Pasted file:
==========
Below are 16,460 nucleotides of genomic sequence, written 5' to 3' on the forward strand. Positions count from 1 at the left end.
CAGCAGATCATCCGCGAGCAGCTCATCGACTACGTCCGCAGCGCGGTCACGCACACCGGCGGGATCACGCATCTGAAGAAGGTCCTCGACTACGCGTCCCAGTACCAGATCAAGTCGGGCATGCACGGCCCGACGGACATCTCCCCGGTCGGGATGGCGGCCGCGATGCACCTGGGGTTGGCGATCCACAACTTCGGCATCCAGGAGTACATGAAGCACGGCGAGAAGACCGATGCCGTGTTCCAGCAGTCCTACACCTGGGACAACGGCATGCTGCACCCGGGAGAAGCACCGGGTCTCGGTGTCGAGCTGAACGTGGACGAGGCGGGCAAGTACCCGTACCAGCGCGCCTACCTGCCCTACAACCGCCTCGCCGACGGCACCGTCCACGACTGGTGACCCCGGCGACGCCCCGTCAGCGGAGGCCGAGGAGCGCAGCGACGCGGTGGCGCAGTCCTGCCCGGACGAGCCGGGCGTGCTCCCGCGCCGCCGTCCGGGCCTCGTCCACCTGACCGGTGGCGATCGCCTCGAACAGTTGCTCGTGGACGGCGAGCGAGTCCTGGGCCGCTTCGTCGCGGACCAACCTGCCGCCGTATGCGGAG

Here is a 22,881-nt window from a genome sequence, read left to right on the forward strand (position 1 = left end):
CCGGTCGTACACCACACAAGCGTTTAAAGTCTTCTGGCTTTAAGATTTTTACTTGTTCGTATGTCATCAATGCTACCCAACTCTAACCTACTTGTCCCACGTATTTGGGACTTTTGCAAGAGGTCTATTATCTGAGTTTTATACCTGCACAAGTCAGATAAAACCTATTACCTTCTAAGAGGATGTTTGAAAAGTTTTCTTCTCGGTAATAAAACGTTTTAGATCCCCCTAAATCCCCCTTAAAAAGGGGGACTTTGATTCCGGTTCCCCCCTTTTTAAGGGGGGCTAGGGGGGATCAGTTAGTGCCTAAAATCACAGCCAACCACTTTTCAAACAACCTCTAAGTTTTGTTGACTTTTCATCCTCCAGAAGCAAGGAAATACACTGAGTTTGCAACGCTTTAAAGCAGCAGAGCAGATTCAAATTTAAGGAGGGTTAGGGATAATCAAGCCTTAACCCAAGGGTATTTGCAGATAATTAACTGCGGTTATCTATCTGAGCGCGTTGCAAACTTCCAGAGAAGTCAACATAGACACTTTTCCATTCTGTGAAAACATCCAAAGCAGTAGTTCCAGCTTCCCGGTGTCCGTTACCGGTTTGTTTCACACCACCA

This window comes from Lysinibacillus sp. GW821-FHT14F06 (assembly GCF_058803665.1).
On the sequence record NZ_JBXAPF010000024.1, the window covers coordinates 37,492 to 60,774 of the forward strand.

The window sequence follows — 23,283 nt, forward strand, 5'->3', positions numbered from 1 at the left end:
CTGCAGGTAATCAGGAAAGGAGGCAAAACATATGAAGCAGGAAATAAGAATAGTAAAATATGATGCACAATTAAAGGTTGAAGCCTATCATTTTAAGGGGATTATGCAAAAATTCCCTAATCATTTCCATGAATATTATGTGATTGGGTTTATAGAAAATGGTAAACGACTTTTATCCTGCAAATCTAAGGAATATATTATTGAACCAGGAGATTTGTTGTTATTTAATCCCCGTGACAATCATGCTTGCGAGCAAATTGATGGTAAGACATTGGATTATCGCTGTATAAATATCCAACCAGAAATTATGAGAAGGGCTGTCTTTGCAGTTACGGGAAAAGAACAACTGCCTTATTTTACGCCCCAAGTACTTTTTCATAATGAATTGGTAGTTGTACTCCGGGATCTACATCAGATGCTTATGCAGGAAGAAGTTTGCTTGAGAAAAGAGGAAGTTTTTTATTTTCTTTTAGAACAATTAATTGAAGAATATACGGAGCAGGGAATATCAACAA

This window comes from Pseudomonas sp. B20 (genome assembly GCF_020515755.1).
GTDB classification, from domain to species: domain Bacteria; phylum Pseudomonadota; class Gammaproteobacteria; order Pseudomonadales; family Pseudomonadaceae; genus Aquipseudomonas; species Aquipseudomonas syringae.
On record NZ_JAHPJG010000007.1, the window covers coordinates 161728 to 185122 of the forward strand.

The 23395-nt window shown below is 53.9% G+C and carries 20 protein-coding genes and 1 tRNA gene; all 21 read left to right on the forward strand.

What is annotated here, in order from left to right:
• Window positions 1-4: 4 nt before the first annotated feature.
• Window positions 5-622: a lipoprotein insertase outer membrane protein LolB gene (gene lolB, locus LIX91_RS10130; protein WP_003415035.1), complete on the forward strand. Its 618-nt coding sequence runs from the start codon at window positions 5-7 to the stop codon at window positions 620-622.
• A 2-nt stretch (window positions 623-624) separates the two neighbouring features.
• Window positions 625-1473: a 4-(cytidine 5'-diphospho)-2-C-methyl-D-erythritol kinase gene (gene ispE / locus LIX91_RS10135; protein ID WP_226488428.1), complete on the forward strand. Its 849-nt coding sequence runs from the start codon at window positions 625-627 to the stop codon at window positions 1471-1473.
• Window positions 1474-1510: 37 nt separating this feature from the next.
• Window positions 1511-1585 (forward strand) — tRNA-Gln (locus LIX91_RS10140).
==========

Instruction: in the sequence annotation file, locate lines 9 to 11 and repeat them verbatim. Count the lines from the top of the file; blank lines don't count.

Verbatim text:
This window comes from Pseudomonas sp. B20 (genome assembly GCF_020515755.1).
GTDB classification, from domain to species: domain Bacteria; phylum Pseudomonadota; class Gammaproteobacteria; order Pseudomonadales; family Pseudomonadaceae; genus Aquipseudomonas; species Aquipseudomonas syringae.
On record NZ_JAHPJG010000007.1, the window covers coordinates 161728 to 185122 of the forward strand.